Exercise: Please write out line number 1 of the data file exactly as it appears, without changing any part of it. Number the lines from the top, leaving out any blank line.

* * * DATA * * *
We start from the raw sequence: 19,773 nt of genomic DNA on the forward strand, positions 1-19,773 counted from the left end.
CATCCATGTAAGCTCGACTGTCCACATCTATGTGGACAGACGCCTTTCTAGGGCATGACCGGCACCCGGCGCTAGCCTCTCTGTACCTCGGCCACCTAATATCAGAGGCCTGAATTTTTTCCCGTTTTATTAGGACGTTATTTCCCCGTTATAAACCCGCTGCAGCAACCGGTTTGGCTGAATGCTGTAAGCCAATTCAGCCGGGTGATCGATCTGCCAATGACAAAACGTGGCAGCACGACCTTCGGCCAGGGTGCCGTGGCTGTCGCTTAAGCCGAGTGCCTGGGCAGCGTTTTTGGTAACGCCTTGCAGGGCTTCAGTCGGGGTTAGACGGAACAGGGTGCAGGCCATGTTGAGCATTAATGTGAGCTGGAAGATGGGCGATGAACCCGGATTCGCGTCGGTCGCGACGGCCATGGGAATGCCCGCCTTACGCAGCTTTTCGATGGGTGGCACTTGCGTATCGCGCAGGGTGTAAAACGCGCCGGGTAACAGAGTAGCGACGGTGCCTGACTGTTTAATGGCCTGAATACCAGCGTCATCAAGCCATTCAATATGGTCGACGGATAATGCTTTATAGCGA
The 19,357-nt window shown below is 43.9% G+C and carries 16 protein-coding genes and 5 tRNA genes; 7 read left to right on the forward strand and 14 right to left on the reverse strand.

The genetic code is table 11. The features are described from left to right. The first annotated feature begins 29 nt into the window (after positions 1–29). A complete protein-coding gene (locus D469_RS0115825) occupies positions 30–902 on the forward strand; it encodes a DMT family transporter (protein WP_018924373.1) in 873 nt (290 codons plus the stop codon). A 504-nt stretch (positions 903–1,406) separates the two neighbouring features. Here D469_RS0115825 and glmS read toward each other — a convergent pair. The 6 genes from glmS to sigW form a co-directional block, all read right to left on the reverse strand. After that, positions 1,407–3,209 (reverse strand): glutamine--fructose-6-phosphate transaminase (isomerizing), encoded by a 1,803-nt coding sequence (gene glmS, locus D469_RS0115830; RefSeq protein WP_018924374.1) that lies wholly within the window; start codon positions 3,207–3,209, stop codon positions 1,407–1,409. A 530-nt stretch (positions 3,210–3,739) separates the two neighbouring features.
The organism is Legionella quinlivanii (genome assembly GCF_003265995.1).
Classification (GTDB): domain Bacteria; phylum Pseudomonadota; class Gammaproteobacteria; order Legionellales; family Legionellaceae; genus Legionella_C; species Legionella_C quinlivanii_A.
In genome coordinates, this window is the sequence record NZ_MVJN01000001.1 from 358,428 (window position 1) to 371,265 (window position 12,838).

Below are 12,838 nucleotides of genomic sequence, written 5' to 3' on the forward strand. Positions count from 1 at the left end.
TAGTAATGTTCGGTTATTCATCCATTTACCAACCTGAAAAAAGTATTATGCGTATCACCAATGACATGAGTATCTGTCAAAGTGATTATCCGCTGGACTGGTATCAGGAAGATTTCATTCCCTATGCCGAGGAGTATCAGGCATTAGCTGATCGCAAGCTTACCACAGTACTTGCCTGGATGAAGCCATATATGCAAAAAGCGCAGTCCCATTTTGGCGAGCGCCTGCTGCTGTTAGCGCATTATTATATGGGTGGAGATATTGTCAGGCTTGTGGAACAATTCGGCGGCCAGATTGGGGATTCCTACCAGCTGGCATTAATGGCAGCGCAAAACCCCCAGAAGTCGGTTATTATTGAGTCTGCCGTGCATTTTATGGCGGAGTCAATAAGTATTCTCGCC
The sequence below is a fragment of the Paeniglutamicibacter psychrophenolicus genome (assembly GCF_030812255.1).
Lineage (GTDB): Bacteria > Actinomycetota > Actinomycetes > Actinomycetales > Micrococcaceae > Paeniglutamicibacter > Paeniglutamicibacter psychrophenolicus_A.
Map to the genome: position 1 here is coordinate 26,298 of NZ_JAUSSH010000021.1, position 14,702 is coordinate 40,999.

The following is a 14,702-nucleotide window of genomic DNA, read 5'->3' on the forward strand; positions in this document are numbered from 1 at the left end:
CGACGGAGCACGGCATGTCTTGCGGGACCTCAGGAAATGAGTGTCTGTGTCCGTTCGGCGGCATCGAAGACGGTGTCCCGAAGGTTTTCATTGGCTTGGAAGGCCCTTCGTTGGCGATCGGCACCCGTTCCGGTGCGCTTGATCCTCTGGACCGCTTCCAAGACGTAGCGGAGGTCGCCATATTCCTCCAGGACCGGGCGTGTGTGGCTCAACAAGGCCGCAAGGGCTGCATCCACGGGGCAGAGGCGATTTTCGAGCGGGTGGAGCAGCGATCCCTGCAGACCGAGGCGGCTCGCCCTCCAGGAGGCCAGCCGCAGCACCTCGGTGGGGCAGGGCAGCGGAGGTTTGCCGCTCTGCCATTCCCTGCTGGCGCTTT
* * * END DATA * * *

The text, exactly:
We start from the raw sequence: 19,773 nt of genomic DNA on the forward strand, positions 1-19,773 counted from the left end.